Archive: July, 2009
The federal minimum wage goes from $6.55 an hour to $7.25 an hour next Friday on July 24. What does it mean? It means someone working an eight-hour day will earn $58 instead of $52.40. It may mean that fewer people will get jobs -- there are some who argue that a higher minimum wage discourages hiring. Others argue that the new wage is nowhere near enough. What do you think?
According to the nowhere-near-enough analysis, the new wage means that workers are still making less than they would have in 1956, adjusting for inflation. Those same analysts say that to match the spending power of the minimum wage in 1968, workers would need a minimum wage of $9.83 an hour.
Here's some math: Federal poverty guidelines are $10,830 for a family of one, $14,570 for a family of two and $22,050 for a family of four. One person working 50 40-hour weeks a year, without anything taken out for taxes or social security will earn $14,500 a year, under the new minimum wage.
Only 11 states have a large enough Hispanic population to enable statisticians and economists to judge how the recession is affecting unemployment for Latinos. Some of the states are obvious -- New York, Texas, California. But New Jersey is among those 11, according to the Economic Policy Institute, an economic think tank in Washington tapped by President Obama. The institute slices and dices employment numbers using census data and information from the Bureau of Labor Statistics. In the first quarter, according to their analysis, the unemployment rate reached 7.9 percent in New Jersey. The Hispanic workforce fared the worst with 14 percent unemployment, outstripping African-Americans who were unemployed at a rate of 10.1 percent. Whites had a 6.5 percent unemployment rate. The institute's report was released Wednesday.
Please cut me a break! Who do these clowns think they are? Executives think the recession is a good lesson for their kids, according to a survey released today by TheLadders.com, an online recruiting service catering to top executives and those earning more than $100,000. The recession shows them that opportunity will not be handed to them.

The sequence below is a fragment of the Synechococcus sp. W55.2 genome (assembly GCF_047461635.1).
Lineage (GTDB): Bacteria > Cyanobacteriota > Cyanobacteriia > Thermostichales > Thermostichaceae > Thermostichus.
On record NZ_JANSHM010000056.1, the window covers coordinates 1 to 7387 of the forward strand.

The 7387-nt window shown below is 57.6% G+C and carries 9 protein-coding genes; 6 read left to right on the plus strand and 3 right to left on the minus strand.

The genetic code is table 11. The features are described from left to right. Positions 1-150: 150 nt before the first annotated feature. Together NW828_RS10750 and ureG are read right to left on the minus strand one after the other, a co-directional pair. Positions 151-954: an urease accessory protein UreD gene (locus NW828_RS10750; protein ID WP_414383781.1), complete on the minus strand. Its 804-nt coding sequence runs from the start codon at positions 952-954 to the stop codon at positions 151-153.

Aah, but they'll still have meals handed to them. Chances are they'll be able to continue to live in their homes. Oh, drat, maybe now isn't the time to buy that flat-screen television, especially if they are still going to their beach house. Thank God there's a recession so rich kids can learn a lesson while other people lose their jobs, can't keep their houses and have to visit food pantries.
Slightly more than half of the executives polled (54.4 percent) had that point of view. About a quarter said the recession had no impact on them and another quarter, sensibly, worried that their kids might not have the same opportunities that they had.
College career centers are getting an uptick in business -- from laid off alumni looking for work. It's no wonder, because a lot of these college career professionals have a lot of expertise in advising prospective workers.
I'm going to cut and paste an email I received from recently retired college career counselor Patricia Peterson. Ms. Peterson used to run the career center at the West Philadelphia's University of the Sciences. I think she made a lot of good points. (Please excuse any typeface weirdness.)
"While I recognize the economy is in bad shape, I believe people really do not know the ins and outs of looking for work. People right now are really desperate and will go to any job fair instead of really sitting down and figuring out what they want to do and where they should begin. Also, people, even in a tough market, still place obstacles (in their own paths), which often are procrastination mechanisms.